A serum metanephrines test measures the metabolites of epinephrine and norepinephrine. These catecholamines are produced in excess by an adrenal or extra-adrenal tumor seen in pheochromocytoma. The classic triad of symptoms of pheochromocytoma are hypertension, sweating, and headache; approximately 30% of patients report significant anxiety and panic (Table 15-7). This type of tumor is rare, with an annual incidence of only 2 to 8 cases per 1 million individuals. Among people with hypertension, the annual incidence is 0.1% to 1.0%, and for those with an adrenal mass, the annual incidence is 5% (Table 26,8). Autopsy studies suggest that up to 50% of pheochromocytomas are undiagnosed.8 Left untreated, pheochromocytoma can result in hypertensive crisis, arrhythmia, myocardial infarction, multisystem organ failure, and premature death.7Table 36,7 highlights some causes of false-positive serum on metanephrines testing.
EVALUATION Metanephrines testing
Mr. P has what appears to be treatment-resistant hypertension, accompanied by the classic symptoms observed in most patients with pheochromocytoma. Because Mr. P is participating in the PHP 6 days per week for 6 hours each day, visiting his PCP would be inconvenient, so the treatment team orders the serum metanephrines test. If a positive result is found, Mr. P will be referred to his PCP for further assessment and follow-up care with endocrinology.
TREATMENT Pharmacotherapy to target anxiety and panic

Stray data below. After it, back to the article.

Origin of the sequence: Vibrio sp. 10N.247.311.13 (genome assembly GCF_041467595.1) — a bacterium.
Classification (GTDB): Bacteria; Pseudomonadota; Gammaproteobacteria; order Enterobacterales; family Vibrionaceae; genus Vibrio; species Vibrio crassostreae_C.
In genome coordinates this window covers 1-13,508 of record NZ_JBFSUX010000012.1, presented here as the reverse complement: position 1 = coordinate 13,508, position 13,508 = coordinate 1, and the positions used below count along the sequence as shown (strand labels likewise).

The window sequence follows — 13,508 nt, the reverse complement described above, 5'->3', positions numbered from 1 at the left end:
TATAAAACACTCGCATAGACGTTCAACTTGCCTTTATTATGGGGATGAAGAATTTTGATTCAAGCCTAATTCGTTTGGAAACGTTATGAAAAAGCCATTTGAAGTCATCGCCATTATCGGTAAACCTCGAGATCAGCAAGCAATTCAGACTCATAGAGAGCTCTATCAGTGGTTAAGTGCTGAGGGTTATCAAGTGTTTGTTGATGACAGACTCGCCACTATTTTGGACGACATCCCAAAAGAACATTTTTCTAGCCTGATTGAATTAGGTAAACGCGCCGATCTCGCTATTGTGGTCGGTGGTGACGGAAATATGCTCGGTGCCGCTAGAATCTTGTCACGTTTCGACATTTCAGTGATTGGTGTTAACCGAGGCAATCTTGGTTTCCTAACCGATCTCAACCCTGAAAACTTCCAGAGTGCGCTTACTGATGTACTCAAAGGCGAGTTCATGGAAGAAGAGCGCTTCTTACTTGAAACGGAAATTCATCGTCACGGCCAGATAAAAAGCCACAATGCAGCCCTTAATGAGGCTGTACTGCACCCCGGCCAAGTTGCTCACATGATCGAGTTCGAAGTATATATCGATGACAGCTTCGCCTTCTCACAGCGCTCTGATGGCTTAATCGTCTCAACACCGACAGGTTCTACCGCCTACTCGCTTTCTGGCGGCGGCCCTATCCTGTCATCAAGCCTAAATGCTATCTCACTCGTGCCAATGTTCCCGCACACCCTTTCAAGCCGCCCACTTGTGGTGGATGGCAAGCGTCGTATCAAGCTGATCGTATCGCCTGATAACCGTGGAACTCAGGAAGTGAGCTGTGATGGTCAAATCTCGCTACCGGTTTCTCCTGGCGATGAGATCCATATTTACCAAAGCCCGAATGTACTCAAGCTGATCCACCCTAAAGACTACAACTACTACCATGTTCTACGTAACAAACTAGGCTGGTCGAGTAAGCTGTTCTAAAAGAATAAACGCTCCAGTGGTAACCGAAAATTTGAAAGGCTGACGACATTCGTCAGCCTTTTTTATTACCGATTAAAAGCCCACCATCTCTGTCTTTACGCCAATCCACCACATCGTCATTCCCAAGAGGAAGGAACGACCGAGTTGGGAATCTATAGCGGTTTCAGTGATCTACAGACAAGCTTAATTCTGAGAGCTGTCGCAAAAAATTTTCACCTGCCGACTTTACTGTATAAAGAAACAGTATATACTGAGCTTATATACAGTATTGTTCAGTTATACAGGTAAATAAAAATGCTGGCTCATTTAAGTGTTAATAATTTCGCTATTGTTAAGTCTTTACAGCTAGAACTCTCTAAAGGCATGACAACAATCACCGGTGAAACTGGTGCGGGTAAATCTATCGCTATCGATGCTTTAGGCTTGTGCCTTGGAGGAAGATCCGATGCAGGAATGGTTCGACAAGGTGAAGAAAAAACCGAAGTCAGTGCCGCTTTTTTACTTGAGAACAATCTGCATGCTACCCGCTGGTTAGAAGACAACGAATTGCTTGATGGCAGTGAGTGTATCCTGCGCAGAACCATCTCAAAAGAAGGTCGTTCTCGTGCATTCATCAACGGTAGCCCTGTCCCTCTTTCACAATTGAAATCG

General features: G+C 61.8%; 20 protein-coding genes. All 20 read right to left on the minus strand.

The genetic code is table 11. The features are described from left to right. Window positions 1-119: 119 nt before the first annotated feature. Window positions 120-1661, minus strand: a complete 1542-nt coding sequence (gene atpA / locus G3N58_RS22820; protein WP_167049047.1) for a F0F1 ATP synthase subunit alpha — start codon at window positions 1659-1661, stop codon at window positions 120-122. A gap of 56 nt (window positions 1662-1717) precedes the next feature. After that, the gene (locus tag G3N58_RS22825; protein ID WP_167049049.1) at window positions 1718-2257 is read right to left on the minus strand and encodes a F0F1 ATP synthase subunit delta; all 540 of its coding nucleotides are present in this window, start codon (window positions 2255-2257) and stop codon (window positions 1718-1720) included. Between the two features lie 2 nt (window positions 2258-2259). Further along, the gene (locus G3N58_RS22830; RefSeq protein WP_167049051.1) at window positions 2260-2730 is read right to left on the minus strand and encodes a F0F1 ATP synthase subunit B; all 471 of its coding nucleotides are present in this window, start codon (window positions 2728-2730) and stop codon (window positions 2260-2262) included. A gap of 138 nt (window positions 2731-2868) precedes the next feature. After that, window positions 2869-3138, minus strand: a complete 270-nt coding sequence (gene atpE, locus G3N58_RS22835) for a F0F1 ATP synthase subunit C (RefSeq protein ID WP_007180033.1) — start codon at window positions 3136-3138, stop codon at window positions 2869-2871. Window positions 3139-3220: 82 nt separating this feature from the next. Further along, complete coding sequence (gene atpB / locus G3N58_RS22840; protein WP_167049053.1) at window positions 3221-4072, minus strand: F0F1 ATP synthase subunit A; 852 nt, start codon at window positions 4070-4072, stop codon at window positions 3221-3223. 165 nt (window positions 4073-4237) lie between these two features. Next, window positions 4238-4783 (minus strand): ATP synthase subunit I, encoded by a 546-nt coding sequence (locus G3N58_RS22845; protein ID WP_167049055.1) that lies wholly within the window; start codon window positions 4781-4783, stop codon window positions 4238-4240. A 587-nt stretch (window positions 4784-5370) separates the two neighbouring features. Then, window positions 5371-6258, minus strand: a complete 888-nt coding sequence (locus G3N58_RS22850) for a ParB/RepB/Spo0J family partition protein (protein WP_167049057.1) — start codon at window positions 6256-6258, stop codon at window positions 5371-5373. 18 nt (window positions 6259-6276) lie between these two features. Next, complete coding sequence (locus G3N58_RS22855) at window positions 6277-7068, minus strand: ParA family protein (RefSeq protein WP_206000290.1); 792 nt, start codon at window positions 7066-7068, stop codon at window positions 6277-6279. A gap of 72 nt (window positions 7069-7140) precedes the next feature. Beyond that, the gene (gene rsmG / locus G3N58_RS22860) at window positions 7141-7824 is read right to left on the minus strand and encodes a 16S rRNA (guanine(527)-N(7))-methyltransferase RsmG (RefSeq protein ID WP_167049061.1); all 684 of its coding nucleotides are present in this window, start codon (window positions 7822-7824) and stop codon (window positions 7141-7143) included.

Next, the treatment team establishes a safety plan for Mr. P, and restarts paroxetine, 20 mg/d, to target his depressed and anxious mood. Alprazolam, 0.5 mg twice daily, is started to target anxious mood and panic symptoms, and to allow time for the anxiolytic properties of the paroxetine to become fully effective. The alprazolam will be tapered and stopped after 2 weeks. Mr. P is started on hydroxyzine, 1 to 2 25-mg tablets 2 to 3 times daily as needed for anxious mood and panic symptoms.
The serum metanephrines test results are equivocal, with a slight elevation of both epinephrine and norepinephrine that is too low to confirm a diagnosis of pheochromocytoma but too elevated to exclude it (Table 49). With Mr. P’s consent, the treatment team contacts his PCP and convey the results of this test. Mr. P schedules an appointment with his PCP for the following week for further assessment and confirmatory pheochromocytoma testing.
After 1 week, Mr. P remains anxious, with a slight reduction in panic attacks from multiple attacks each day to 3 or 4 attacks per week. The team considers adding an additional anxiolytic agent.
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